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December 30, 2012
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Tips for drawing fur?

:iconlaylazer:
laylazer Featured By Owner Dec 30, 2012  Student Digital Artist
I'm relatively new to digital art (been interested for a while but just got my first tablet) and I've got the basics down I think. I just need to figure out fur. I don't really want to spend ages drawing tiny individual hairs.
So, how do you draw fur? Tips and tricks would be much appreciated ^__^
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:iconachipps:
achipps Featured By Owner Dec 30, 2012  Hobbyist Digital Artist
I use one of two brushes in Photoshop. The variety of speckled brushes and the brush mode Dissolve. It makes splattered dots I can smudge, but that lacks details I just add in with the speckled brush and a fine brush for more details.
I don't think it is has a lot to do with details as it does with hair directions and stroke appearance. You can do it the hard whay or you can create a style of doing the same look.
Pixels create an illusion that looks right. How you get that is up to you, but for me, the easiest way is quicker and it does the same thing. The only difference is experience.
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:icontygry:
Tygry Featured By Owner Dec 30, 2012
It's hard to gauge your style with only the single piece but if you want simple, cartoon-style art, simply adding some texture through simple highlights/shadows in the fur itself is enough to get the point across.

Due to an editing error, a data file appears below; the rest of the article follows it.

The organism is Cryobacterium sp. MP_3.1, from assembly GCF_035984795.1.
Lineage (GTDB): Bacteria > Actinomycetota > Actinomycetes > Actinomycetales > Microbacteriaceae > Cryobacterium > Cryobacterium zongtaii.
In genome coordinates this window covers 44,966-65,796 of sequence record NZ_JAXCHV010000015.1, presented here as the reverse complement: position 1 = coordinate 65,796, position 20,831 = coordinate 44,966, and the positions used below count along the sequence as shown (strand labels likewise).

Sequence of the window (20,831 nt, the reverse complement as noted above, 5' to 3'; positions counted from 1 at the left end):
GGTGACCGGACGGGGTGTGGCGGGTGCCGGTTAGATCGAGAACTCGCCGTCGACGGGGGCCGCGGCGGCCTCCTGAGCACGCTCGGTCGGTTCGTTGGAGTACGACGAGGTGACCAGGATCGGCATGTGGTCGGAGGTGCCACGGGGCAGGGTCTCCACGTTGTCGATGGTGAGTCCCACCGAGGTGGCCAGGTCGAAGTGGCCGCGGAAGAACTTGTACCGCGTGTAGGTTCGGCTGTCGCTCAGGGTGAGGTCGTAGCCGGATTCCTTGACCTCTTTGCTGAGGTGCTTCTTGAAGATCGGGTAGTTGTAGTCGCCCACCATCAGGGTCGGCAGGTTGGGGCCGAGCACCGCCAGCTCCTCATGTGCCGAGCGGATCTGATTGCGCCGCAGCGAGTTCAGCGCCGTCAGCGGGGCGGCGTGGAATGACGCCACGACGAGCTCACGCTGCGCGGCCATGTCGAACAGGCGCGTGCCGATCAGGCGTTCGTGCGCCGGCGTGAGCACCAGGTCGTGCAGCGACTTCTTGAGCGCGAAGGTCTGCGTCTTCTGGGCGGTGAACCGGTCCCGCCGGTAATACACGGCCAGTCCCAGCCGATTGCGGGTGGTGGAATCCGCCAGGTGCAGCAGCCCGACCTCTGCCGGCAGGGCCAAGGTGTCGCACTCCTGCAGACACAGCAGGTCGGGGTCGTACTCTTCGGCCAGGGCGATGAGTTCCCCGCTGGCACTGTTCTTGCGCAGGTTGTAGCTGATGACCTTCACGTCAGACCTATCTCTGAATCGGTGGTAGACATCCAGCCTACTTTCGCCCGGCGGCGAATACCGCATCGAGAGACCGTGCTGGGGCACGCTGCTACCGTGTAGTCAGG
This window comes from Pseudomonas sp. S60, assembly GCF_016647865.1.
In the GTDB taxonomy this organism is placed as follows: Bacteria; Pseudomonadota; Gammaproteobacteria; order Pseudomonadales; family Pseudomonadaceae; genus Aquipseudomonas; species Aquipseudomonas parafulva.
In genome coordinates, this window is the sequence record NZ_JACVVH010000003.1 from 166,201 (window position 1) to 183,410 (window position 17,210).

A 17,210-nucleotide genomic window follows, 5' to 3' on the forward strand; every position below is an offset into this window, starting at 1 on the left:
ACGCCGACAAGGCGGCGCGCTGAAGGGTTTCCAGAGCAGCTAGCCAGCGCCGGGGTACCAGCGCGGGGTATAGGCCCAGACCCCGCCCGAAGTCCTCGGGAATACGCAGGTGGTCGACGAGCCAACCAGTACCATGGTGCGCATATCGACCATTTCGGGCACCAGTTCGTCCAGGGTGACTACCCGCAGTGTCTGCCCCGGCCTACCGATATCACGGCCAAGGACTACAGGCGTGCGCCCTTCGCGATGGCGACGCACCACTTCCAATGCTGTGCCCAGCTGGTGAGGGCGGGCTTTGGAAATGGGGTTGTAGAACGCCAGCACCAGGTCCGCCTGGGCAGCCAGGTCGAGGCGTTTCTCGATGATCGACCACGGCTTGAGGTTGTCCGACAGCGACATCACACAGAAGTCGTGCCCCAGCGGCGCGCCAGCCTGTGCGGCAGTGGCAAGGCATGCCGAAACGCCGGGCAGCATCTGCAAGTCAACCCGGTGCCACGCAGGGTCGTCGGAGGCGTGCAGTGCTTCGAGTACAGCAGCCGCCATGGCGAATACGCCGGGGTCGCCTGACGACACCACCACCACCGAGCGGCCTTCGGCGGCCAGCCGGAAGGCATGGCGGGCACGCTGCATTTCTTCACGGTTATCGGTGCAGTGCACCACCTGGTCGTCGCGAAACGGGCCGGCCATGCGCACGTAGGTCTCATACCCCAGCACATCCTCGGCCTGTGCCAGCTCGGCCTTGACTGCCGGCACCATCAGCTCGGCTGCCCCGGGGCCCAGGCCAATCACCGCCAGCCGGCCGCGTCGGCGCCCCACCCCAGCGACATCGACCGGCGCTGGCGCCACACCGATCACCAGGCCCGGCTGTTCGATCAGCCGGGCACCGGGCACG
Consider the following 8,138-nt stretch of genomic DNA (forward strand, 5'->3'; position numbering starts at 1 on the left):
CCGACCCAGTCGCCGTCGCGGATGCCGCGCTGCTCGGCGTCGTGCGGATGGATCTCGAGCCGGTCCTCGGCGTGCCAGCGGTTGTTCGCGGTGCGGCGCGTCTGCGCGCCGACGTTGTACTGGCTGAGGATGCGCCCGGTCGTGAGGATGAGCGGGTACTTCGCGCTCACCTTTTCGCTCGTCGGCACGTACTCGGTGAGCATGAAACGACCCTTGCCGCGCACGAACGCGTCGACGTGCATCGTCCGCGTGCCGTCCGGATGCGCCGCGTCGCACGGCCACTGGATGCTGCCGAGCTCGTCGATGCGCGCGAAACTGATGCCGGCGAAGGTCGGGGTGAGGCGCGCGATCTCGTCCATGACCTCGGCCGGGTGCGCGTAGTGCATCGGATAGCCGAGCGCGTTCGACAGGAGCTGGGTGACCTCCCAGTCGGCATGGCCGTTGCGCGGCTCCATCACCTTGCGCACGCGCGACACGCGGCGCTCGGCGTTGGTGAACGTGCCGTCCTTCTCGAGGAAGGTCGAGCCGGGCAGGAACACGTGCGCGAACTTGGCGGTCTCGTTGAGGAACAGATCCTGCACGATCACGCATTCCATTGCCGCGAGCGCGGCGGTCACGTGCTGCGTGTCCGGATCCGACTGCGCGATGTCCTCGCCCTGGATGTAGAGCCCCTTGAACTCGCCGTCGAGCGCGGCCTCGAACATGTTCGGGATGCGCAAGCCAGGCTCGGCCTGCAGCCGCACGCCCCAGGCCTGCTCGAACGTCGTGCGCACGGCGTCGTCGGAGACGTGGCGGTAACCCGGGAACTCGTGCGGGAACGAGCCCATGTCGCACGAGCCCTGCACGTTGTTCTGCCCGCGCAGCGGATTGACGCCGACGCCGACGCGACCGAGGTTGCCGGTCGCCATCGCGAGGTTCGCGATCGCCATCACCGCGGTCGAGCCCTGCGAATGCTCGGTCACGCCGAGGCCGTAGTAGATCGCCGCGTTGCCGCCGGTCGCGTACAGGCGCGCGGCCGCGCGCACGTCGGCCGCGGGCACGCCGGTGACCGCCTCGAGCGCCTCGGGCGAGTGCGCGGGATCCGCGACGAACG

Here is a hair tutorial (cel-shading) that demonstrates the effect:

[link]

It can be as blended/angular/etc. as you want.

For anything more detailed though, it really is worthwhile to work in more of this fashion:

[link]žion=&global=1&q=fur+tutorial#/d4rzhwt

The more time you spend on it, the better it looks.
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:iconlaylazer:
laylazer Featured By Owner Dec 30, 2012  Student Digital Artist
Thank you ^__^ this helps.
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:icontygry:
Tygry Featured By Owner Dec 30, 2012
Can't even link tonight. . .
[link]žion=&global=1&q=fur+tutorial#/d4rzhwt
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:iconlovely-words:
Lovely-Words Featured By Owner Dec 30, 2012  Hobbyist General Artist
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:iconlaylazer:
laylazer Featured By Owner Dec 30, 2012  Student Digital Artist
Thanks you :D
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:iconpyxelle-art:
Pyxelle-art Featured By Owner Dec 30, 2012
Probably the best (although not the fastest, unfortunately >.<) is to just get in there are start practicing lots and lots of fur from reference (or life, if you have a fluffy pet or furry jacket or something).
Otherwise, searching up "fur tutorial" might give you some interesting ideas for what technique you want to use ^^
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:iconpyxelle-art:
Pyxelle-art Featured By Owner Dec 30, 2012
I would mention, I don't think every strand is necessary unless you're aiming for a hyperrealistic macro look. A lot of artistic decision is put into translating the literal visual information into a 'readable' format.
Sir Edwin Landseer likely did not set out to paint every hair on these pups (although he could suggest texture with brush techniques), but I don't think anyone would mistake the dogs for being anything but furry.
[link]
The further you get into impressionistic or symbolic styles, the less important "every strand" becomes, and instead the "idea" of fur takes it's place.

A skin tutorial also once mentioned, and it is usually true, that texture done in the highlighted regions can give the impression of an overall feeling of texture.
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:iconlaylazer:
laylazer Featured By Owner Dec 30, 2012  Student Digital Artist
If only my cat would stop being insane long enough for me to draw him...
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:iconpyxelle-art:
Pyxelle-art Featured By Owner Dec 30, 2012
Isn't it always the way with cats ;-; Maybe you can sneak up on him in his naps XD
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